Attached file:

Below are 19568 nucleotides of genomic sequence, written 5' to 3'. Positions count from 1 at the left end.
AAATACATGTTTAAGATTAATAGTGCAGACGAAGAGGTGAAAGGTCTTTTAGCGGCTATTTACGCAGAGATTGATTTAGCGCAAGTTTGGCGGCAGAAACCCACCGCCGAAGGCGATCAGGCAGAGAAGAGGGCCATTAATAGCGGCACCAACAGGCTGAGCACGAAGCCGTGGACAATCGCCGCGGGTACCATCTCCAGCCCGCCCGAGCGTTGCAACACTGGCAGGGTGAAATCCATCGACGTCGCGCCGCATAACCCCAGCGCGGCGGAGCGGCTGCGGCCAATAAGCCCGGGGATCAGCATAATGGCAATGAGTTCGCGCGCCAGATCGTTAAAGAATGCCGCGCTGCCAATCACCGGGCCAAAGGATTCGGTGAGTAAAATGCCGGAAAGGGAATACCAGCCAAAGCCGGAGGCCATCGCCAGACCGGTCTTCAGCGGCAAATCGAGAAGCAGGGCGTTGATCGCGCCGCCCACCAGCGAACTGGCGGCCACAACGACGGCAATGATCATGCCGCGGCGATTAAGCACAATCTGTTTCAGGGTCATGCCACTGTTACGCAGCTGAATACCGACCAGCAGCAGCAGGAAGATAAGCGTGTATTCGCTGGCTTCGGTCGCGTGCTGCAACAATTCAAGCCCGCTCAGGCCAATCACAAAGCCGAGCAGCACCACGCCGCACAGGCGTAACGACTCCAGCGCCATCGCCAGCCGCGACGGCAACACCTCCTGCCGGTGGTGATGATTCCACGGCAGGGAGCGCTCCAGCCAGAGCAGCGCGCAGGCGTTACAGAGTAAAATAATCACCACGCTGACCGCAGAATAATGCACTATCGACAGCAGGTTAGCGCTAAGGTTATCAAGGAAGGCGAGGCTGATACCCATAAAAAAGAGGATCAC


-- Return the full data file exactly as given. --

Below are 19568 nucleotides of genomic sequence, written 5' to 3'. Positions count from 1 at the left end.
AAATACATGTTTAAGATTAATAGTGCAGACGAAGAGGTGAAAGGTCTTTTAGCGGCTATTTACGCAGAGATTGATTTAGCGCAAGTTTGGCGGCAGAAACCCACCGCCGAAGGCGATCAGGCAGAGAAGAGGGCCATTAATAGCGGCACCAACAGGCTGAGCACGAAGCCGTGGACAATCGCCGCGGGTACCATCTCCAGCCCGCCCGAGCGTTGCAACACTGGCAGGGTGAAATCCATCGACGTCGCGCCGCATAACCCCAGCGCGGCGGAGCGGCTGCGGCCAATAAGCCCGGGGATCAGCATAATGGCAATGAGTTCGCGCGCCAGATCGTTAAAGAATGCCGCGCTGCCAATCACCGGGCCAAAGGATTCGGTGAGTAAAATGCCGGAAAGGGAATACCAGCCAAAGCCGGAGGCCATCGCCAGACCGGTCTTCAGCGGCAAATCGAGAAGCAGGGCGTTGATCGCGCCGCCCACCAGCGAACTGGCGGCCACAACGACGGCAATGATCATGCCGCGGCGATTAAGCACAATCTGTTTCAGGGTCATGCCACTGTTACGCAGCTGAATACCGACCAGCAGCAGCAGGAAGATAAGCGTGTATTCGCTGGCTTCGGTCGCGTGCTGCAACAATTCAAGCCCGCTCAGGCCAATCACAAAGCCGAGCAGCACCACGCCGCACAGGCGTAACGACTCCAGCGCCATCGCCAGCCGCGACGGCAACACCTCCTGCCGGTGGTGATGATTCCACGGCAGGGAGCGCTCCAGCCAGAGCAGCGCGCAGGCGTTACAGAGTAAAATAATCACCACGCTGACCGCAGAATAATGCACTATCGACAGCAGGTTAGCGCTAAGGTTATCAAGGAAGGCGAGGCTGATACCCATAAAAAAGAGGATCAC